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Illinois Department of Insurance investigating overcharging in auto insurance

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The Illinois Department of Insurance has called on auto insurers to provide more information on how much insurance companies may have overcharged Illinois drivers during the 12-month pandemic period between March 2020 to February 2021.

Insurers have come under scrutiny since the Consumer Federation of America (CFA) found that auto insurers received $42 billion in excess premium while refunding only $13 billion in 2020. In the state of Illinois, each driver is required to purchase auto insurance, but the pandemic had Americans driving less as they worked from home, which meant fewer crashes and insurance claims.

The Illinois Department of Insurance believes the pandemic-related impact of having fewer risks on the road “was not reflected in the prices they charged for coverage.” As a result, each customer is said to be short-changed an average of $125 per insured vehicle, CFA reported.

“We applaud the Department of Insurance and Pritzker administration for today’s action,” Abe Scarr, state director at Illinois PIRG, said. “If the data show, as we expect, that insurers made windfall profits during the pandemic, we’ll call on them to issue additional customer refunds.”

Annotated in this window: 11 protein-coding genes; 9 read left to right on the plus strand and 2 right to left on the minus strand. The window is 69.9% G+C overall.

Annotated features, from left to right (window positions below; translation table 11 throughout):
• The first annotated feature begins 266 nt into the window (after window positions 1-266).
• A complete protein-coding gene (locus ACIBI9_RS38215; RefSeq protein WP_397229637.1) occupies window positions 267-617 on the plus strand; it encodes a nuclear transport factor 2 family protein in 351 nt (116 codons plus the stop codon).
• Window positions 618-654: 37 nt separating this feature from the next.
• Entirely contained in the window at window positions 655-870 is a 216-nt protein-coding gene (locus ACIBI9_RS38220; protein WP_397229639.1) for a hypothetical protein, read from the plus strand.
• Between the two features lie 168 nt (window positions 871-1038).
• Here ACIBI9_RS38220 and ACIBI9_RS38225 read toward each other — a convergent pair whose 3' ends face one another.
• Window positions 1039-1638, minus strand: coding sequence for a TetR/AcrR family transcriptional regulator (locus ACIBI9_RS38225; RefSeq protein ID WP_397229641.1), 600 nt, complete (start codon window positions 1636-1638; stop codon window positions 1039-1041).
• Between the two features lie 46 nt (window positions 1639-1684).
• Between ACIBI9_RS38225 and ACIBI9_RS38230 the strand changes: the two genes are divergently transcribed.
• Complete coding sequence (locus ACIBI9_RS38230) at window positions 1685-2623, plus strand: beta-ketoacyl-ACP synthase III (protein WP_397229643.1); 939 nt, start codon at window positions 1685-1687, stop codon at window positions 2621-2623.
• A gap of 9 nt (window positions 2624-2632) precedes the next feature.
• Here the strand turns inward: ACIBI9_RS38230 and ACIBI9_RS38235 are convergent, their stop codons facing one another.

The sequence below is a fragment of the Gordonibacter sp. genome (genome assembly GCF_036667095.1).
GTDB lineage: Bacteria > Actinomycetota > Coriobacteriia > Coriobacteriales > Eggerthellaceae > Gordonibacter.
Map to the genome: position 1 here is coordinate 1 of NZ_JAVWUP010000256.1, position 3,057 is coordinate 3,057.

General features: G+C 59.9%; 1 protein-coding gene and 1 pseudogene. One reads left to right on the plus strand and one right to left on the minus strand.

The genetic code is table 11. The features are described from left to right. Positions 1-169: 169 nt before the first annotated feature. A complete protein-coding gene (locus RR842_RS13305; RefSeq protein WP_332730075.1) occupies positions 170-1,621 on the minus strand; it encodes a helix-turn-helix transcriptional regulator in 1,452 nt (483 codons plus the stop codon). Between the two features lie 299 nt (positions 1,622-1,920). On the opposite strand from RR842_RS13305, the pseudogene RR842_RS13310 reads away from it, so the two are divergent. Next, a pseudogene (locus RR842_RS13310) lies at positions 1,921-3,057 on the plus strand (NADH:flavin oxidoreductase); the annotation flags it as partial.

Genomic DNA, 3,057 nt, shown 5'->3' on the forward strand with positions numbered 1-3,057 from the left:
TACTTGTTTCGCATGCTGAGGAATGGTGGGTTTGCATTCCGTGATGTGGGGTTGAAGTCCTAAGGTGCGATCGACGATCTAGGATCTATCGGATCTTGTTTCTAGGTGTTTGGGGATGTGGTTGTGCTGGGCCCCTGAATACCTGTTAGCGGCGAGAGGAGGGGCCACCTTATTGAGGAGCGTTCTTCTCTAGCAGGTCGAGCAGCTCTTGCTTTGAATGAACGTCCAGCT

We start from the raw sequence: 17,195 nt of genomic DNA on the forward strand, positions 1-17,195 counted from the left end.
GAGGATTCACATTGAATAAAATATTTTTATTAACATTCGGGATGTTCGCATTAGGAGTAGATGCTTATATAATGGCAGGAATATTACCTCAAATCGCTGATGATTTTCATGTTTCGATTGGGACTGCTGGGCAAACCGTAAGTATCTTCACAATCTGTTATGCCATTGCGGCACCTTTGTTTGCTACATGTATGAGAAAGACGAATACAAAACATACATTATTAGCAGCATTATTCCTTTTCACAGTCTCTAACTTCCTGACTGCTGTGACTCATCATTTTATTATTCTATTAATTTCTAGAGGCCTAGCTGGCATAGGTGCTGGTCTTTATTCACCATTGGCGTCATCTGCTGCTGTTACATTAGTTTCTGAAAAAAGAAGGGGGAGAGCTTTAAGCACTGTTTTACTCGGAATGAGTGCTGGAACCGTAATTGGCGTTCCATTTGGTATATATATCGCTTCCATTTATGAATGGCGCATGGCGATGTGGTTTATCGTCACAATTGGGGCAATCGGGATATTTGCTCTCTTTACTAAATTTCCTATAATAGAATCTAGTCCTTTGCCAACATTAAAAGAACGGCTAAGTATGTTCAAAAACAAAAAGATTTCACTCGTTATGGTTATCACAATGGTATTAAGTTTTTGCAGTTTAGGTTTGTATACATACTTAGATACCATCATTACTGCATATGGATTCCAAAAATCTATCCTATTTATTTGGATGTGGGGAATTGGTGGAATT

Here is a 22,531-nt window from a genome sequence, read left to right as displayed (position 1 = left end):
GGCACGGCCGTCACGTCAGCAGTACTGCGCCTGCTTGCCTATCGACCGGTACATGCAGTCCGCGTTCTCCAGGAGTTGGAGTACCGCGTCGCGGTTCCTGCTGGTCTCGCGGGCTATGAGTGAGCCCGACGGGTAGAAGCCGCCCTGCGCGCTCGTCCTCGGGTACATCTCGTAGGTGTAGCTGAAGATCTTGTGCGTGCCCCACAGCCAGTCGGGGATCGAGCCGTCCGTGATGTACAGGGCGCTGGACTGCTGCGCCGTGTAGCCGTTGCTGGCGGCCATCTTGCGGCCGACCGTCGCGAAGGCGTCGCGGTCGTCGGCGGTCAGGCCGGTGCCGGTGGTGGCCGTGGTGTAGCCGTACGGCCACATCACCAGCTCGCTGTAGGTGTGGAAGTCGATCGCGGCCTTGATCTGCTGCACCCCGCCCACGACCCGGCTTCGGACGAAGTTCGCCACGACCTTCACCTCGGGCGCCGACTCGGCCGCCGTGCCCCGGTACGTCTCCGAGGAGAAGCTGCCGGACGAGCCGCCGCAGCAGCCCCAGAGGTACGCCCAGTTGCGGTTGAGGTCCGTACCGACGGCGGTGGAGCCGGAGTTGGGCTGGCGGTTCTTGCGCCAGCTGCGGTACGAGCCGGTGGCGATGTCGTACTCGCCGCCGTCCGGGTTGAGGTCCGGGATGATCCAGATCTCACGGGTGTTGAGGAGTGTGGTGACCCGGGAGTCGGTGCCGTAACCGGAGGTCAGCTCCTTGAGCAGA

This Department’s action is in response to a letter written and sent by 16 state senators and 9 advocacy organizations last January. Most insurers have provided some refund after public pressure mounted, but CFA estimates insurers could still owe customers up to $896 million in pandemic relief.

“Illinois has among the weakest auto insurance rate consumer protections in the country, so we appreciate regulators exercising the authority they do have,” Scarr said. “We look forward to working with the Department and Illinois policymakers to improve auto insurance consumer protections going forward.”

California, New Mexico and Washington Departments of Insurance have issued similar data calls to fully assess the impact of mileage reductions on the exposure to the risk of loss during the pandemic.

Insurers have until May 15 to present the requested information, which will be then made public by the end of June.

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